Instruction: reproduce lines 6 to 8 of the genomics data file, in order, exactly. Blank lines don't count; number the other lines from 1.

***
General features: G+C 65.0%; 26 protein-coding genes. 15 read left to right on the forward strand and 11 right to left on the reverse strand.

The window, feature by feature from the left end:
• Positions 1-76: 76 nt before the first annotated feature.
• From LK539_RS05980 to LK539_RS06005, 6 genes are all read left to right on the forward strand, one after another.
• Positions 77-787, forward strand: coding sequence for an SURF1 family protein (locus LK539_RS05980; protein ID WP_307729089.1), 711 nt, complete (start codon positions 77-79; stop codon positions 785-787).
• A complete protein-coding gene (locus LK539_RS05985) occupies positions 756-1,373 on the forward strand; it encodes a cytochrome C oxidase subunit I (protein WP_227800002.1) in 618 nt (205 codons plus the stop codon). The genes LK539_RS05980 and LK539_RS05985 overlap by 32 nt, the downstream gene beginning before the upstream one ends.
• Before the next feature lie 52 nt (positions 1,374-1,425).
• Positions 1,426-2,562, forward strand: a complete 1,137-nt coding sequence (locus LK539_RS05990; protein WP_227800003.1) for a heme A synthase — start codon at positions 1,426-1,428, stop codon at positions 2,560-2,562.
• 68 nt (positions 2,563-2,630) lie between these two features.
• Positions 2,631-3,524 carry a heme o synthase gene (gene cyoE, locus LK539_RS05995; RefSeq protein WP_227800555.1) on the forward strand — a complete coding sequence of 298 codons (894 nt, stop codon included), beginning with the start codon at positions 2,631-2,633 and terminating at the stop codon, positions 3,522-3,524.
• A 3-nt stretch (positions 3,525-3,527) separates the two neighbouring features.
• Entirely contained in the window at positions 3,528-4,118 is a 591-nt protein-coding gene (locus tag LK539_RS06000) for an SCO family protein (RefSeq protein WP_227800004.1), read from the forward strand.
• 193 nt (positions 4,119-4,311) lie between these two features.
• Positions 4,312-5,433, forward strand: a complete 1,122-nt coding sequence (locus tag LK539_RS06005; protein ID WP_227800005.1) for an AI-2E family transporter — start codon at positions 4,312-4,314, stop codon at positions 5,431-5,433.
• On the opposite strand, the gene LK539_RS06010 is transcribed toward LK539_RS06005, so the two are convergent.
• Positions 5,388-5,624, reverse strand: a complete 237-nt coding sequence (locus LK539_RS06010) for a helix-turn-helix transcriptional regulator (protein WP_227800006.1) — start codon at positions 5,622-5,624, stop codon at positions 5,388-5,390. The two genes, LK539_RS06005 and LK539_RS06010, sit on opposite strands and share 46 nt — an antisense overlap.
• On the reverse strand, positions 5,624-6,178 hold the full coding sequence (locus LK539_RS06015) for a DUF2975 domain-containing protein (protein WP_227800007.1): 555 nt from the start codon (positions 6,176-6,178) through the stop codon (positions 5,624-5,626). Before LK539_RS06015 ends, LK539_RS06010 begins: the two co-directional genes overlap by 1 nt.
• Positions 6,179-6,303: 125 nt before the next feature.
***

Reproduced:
• A complete protein-coding gene (locus LK539_RS05985) occupies positions 756-1,373 on the forward strand; it encodes a cytochrome C oxidase subunit I (protein WP_227800002.1) in 618 nt (205 codons plus the stop codon). The genes LK539_RS05980 and LK539_RS05985 overlap by 32 nt, the downstream gene beginning before the upstream one ends.
• Before the next feature lie 52 nt (positions 1,374-1,425).
• Positions 1,426-2,562, forward strand: a complete 1,137-nt coding sequence (locus LK539_RS05990; protein WP_227800003.1) for a heme A synthase — start codon at positions 1,426-1,428, stop codon at positions 2,560-2,562.